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Learning While Voting: Determinants of Collective Experimentation

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  • Bruno Strulovici

Abstract

This paper analyzes collective decision making when individual preferences evolve through learning.� Votes are affected by their anticipated effect on future preferences.� The analysis is conducted in a two-arm bandit model with a safe alternative and a risky alternative whose payoff distribution, or "type", varies across individuals and may be learned through experimentation.� Society is shown to experiment less than any of its members would if he could dictate future decisions, and to be systematically biased against experimentation compared to the utilitarian optimum.� Control sharing can even result in negative value of experimentation: society may shun a risky alternative even its expected payoff is higher than the safe one's.� Commitment to a fixed alternative can only increase efficiency if aggregate uncertainty is small enough.� Even when types are independent, a positive news shock for anyone raises everyone's incentive to experiment.� Ex ante preference correlation or heterogeneity reduces these inefficiencies.

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Paper provided by University of Oxford, Department of Economics in its series Economics Series Working Papers with number 2008-WO8.

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Date of creation: 01 May 2008
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Handle: RePEc:oxf:wpaper:2008-wo8

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  1. Patrick Bolton & Christopher Harris, 1999. "Strategic Experimentation," Econometrica, Econometric Society, vol. 67(2), pages 349-374, March.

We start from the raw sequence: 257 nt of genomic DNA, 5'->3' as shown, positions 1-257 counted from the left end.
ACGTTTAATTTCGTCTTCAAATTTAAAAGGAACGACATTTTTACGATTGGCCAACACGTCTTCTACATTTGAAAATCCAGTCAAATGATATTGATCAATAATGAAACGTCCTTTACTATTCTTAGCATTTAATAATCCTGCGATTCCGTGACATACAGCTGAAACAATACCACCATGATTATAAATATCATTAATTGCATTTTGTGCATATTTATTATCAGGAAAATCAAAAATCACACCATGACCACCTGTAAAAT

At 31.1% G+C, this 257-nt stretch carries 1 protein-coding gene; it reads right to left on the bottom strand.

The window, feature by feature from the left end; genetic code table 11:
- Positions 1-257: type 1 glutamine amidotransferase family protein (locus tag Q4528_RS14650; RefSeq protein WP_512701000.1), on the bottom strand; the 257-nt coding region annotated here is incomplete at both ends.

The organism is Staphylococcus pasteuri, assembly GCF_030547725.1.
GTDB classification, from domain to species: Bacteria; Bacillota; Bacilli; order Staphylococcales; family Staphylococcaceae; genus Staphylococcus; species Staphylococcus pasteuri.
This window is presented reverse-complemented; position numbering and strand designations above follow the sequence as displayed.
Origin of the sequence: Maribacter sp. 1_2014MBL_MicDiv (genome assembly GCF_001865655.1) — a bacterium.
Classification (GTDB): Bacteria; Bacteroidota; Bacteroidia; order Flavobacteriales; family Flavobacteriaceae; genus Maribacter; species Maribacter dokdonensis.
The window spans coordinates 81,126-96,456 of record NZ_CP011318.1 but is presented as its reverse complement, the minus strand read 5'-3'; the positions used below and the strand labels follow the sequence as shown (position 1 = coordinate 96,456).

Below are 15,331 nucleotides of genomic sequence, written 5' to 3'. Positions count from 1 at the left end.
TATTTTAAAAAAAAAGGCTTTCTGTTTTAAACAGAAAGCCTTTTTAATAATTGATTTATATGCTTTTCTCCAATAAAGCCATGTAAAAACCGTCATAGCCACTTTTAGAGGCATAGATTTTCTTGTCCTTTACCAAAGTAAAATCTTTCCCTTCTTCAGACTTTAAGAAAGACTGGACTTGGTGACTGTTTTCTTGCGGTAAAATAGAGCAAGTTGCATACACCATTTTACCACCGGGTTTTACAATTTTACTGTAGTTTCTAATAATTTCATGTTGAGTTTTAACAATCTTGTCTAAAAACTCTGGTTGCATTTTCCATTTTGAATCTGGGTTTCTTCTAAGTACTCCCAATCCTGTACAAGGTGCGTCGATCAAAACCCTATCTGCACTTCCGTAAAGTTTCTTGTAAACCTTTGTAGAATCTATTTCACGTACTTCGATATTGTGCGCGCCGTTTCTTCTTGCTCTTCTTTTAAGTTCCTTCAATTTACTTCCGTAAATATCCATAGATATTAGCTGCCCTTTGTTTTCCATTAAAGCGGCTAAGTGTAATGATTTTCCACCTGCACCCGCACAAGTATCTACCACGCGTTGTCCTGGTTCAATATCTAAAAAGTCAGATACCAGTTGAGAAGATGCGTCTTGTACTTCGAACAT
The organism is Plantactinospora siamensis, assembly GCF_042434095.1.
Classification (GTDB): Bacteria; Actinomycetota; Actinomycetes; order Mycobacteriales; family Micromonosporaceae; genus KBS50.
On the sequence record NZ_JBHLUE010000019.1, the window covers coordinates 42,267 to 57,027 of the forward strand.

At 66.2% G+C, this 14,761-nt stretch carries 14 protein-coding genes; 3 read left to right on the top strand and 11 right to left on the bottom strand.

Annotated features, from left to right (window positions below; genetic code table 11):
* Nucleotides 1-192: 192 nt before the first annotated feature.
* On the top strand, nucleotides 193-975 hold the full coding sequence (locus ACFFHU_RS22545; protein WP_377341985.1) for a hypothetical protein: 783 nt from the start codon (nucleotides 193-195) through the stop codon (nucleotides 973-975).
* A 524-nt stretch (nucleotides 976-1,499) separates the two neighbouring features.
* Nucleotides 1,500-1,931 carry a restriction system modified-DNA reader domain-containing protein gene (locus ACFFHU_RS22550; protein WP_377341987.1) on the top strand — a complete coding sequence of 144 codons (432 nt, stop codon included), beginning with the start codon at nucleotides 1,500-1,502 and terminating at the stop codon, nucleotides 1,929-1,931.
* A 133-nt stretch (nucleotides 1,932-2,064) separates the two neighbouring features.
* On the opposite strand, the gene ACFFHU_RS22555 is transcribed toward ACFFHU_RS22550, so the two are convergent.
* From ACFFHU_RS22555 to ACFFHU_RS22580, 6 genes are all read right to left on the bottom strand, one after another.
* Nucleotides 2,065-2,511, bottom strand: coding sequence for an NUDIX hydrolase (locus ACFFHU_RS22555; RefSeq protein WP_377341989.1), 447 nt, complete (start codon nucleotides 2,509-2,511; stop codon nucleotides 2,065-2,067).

2. Godfrey Keller & Sven Rady & Martin Cripps, 2005. "Strategic Experimentation with Exponential Bandits," Econometrica, Econometric Society, vol. 73(1), pages 39-68, 01.
  3. Albrecht, James & Anderson, Axel & Vroman, Susan, 2010. "Search by committee," Journal of Economic Theory, Elsevier, vol. 145(4), pages 1386-1407, July.
  4. Leland, Hayne E, 1994. " Corporate Debt Value, Bond Covenants, and Optimal Capital Structure," Journal of Finance, American Finance Association, vol. 49(4), pages 1213-52, September.
  5. Bergemann, Dirk & Hege, Ulrich, 1997. "Venture Capital Financing, Moral Hazard and Learning," CEPR Discussion Papers 1738, C.E.P.R. Discussion Papers.
  6. Mattias K. Polborn & Matthias Messner, 2008. "The option to wait in collective decisions," 2008 Meeting Papers 397, Society for Economic Dynamics.
  7. Dirk Bergemann & Ulrich Hege, 2001. "The Financing of Innovation: Learning and Stopping," Cowles Foundation Discussion Papers 1292R, Cowles Foundation for Research in Economics, Yale University, revised Oct 2004.
  8. Fernandez, Raquel & Rodrik, Dani, 1991. "Resistance to Reform: Status Quo Bias in the Presence of Individual-Specific Uncertainty," American Economic Review, American Economic Association, vol. 81(5), pages 1146-55, December.
  9. Olivier Compte & Philippe Jehiel, 2010. "Bargaining and Majority Rules: A Collective Search Perspective," Journal of Political Economy, University of Chicago Press, vol. 118(2), pages 189-221, 04.
  10. Kuran, Timur, 1988. "The tenacious past: Theories of personal and collective conservatism," Journal of Economic Behavior & Organization, Elsevier, vol. 10(2), pages 143-171, September.
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